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Senate Puts Glitch in House Pay

House staffers could now miss their opportunity to get paid twice a month after a House bill to make the switch was muddied by a Senate amendment designed to tweak the ethics rules.

The House easily passed a bill allowing the change from monthly to biweekly paychecks two months ago. Senate staffers already are paid every other week.

But when the bill hit the Senate, Majority Leader Harry Reid (D-Nev.) and Minority Leader Mitch McConnell (R-Ky.) added an amendment changing a provision in the ethics rules passed last year.

Now the bill is in a state of uncertainty, with House leadership researching the effects of the change and assessing whether both sides of the aisle are on board.

“We are closely reviewing the Senate amendment to the legislation and following that careful review, we will announce our intentions on the bill,” said Nadeam Elshami, spokesman for Speaker Nancy Pelosi (D-Calif.).

Both Democratic and Republican staffers say the Senate amendment corrects an unintended consequence of the ethics law. Essentially, several junior Senate staffers are now covered by the lobbying ban — which prohibits former staffers from lobbying the Senate for one year after they leave — because their Christmas bonuses pushed them over the salary threshold.

Under the new law, staffers who make more than 75 percent of a Member’s basic rate of pay for “at least 60 days” fall under the lobby ban.

The issue threatens the long-awaited switch to biweekly paychecks in the House, where staffers have long relieved only one paycheck a month. Getting paid that infrequently makes budgeting difficult, especially for younger staffers on skimpy salaries.

About 54 percent of House employees are under 35. Seven percent of all House staffers earned $20,000 to $29,999 in 2007, while 21 percent earned $30,000 to $39,999.

The House bill gives the House Administration Committee the authority to change the pay schedule, and House officials have indicated that they would like to do so.

In April, the bill seemed well on its way. It passed the House just two weeks after it came out of committee; it was expected to quickly pass the Senate as well.

When House Administration Chairman Robert Brady (D-Pa.) first introduced the bill, Chief Administrative Officer Dan Beard heralded the change as “historic.”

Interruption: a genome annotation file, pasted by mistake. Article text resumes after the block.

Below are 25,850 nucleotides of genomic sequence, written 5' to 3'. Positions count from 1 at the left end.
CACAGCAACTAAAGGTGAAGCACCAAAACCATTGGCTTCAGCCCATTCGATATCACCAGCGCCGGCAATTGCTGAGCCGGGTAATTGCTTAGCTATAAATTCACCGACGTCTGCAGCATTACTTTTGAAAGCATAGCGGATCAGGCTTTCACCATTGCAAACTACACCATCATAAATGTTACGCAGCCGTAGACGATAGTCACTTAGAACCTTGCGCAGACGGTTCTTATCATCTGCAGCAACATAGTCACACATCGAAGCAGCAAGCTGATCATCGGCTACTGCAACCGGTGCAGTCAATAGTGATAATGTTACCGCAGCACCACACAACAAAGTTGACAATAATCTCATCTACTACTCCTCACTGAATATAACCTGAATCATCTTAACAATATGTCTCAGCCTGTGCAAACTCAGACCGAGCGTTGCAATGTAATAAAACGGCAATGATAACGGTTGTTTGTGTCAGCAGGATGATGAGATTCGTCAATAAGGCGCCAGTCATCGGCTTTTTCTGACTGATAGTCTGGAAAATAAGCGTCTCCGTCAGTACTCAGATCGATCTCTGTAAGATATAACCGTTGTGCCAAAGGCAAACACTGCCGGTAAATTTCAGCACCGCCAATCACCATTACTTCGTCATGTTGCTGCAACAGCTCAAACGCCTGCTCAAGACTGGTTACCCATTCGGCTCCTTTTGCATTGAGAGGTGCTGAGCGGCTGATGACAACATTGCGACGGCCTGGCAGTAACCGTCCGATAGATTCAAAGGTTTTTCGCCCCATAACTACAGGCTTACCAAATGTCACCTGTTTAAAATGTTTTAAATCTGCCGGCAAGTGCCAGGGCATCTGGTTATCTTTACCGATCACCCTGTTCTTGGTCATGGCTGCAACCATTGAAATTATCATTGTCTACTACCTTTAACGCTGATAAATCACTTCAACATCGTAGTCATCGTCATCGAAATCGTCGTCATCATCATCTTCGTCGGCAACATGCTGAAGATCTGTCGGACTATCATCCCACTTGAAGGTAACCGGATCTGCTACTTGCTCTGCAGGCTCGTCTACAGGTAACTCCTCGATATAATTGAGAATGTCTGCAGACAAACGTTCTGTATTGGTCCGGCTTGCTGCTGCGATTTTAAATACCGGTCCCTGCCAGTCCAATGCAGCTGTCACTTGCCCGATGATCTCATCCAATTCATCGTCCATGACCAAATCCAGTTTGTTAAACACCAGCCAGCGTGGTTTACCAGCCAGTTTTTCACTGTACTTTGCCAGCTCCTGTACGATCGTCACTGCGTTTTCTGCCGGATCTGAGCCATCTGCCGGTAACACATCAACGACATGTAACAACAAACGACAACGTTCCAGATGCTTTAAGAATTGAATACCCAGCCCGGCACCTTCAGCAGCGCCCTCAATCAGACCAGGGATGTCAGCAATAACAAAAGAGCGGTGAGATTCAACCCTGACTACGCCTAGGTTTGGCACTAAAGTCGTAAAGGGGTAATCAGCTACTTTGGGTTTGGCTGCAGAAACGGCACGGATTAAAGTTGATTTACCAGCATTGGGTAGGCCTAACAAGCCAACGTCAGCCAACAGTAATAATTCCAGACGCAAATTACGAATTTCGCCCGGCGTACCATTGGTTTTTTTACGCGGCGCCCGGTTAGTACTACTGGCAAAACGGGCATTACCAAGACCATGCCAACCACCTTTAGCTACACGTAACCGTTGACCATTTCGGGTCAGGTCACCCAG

“I think it’s an extremely important piece of legislation, and I’m thrilled that Mr. Brady has introduced it,” he said at the time. “It’s going to mean an historic change for House staff.”

But the Senate’s amendment, while a relatively simple fix for an unintended problem, involves a change to the ethics bill, which by its nature is controversial, and whose every nuance is carefully monitored. And that is enough to threaten — or at least delay— the House bill’s once all-but-certain passage.

Reid and McConnell’s amendment would change the timing for a lobby ban from “at least 60 days” to “more than two months.” The distinction is crucial to prevent Senate staffers who receive bonuses from being inadvertently caught up by the lobby ban.

“At least 60 days” covers four Senate pay periods. But because Senators are not allowed to give separate bonuses to their staff, many lawmakers temporarily inflate a staffer’s salary for four pay periods, or “at least 60 days.”

“More than two months,” however, would allow four bonus paychecks without reaching the new threshold.

Bonuses usually are awarded over four pay periods because staffers are not allowed to earn more than a Member.

For example, a staffer who makes $90,000 a year doesn’t meet the salary requirement for the ban, which is currently $123,900. But if that staffer got a $6,000 bonus over two months, his basic rate of pay would suddenly soar, and calculated over the entire year, would balloon to more than the threshold.

It appears that both Democrats and Republicans in the House eventually may agree to the change; a spokesman for Minority Leader John Boehner (R-Ohio) said there had been staff-level discussions and “no objections.”

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